of (a) a time and materials rate of $1450 per person (not to exceed
12 people) per day for each day of Data Conversion Services provided following the last completed milestone until the effective date of termination, plus a one time charge of $50,000 and (b) the amount due at the
next milestone, had the Data Conversion Services not been terminated.
Sapient submits that, given the termination date of June 29, 2009, the
amount that would be owing to Siemens in accordance with the formula set
out in Section 17.4 is $622,725.
In my view, the rule in Open Window does not apply to Sapient’s termination of the Subcontract having regard to its terms. Simply put, given Sapient’s intention to terminate the entire Subcontract pursuant to Section 17.2,
Section 17.4 is not an alternative mode of performance permitting Sapient
to terminate the entire Subcontract.
Section 17.2 of the Subcontract permitted Sapient to terminate the entire
Subcontract, including AMS. As I have found, that is exactly what Sapient
intended to do. It had no intention of terminating just the Data Conversion
portion of the Subcontract. On the other hand, Section 17.4, the termination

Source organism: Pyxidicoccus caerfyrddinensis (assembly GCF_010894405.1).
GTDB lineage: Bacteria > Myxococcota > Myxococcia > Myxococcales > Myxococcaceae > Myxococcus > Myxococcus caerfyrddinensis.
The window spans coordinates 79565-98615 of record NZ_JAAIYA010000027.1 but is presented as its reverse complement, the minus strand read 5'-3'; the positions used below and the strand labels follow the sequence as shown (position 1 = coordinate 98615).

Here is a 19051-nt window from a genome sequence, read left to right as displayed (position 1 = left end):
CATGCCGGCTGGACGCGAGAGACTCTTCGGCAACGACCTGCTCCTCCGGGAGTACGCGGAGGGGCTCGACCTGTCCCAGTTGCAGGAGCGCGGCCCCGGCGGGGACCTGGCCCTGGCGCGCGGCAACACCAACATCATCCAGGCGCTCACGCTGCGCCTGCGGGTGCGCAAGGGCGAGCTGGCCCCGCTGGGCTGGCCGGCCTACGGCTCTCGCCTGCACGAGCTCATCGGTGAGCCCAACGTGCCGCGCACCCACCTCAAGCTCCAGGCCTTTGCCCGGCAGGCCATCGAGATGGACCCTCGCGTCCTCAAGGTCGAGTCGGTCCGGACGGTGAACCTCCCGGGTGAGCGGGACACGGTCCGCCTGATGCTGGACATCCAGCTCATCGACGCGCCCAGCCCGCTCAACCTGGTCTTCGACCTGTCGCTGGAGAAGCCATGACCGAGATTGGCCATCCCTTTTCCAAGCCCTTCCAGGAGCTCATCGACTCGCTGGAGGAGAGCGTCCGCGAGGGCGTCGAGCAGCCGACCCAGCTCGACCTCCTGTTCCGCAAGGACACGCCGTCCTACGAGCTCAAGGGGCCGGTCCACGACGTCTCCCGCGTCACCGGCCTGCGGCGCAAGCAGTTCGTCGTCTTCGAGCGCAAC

for convenience provision, applies only to the Data Conversion portion of the
Subcontract. Accordingly, termination for convenience is not an alternate
mode enabling Sapient to terminate the entire Subcontract. It follows that
because Sapient intended to terminate the entire Subcontract, it cannot rely
on the termination for convenience provision to limit Siemens’ Data Conversion damages.
The issue on appeal
 Sapient submits the trial judge erred in law by failing to
calculate damages for the DC services portion of the Subcontract
in accordance with the minimum performance principle. That
error attracts review on the correctness standard.
 Siemens argues the trial judge was “quite right” in his
conclusion that the minimum performance principle did not
apply. Since Sapient could not terminate the entire Subcontract
using the termination for convenience clause, the Subcontract
did not contain an alternative means of performance upon which
the minimum performance principle rests. Further, the reasons
in Open Window Bakery must be read in light of the decision of
the Supreme Court of Canada in Bhasin v. Hrynew, 
3 S.C.R. 494,  S.C.J. No. 71, 2014 SCC 71, which recognized an overarching duty of good faith and honest performance
of contracts. In the present case, bad faith characterized Sapient’s termination of the Subcontract. As a result, Siemens
argues, the minimum performance principle could not apply.
The minimum performance principle
 Compensatory damages are the usual measure of damages
for breach of contract. The expectancy principle governs the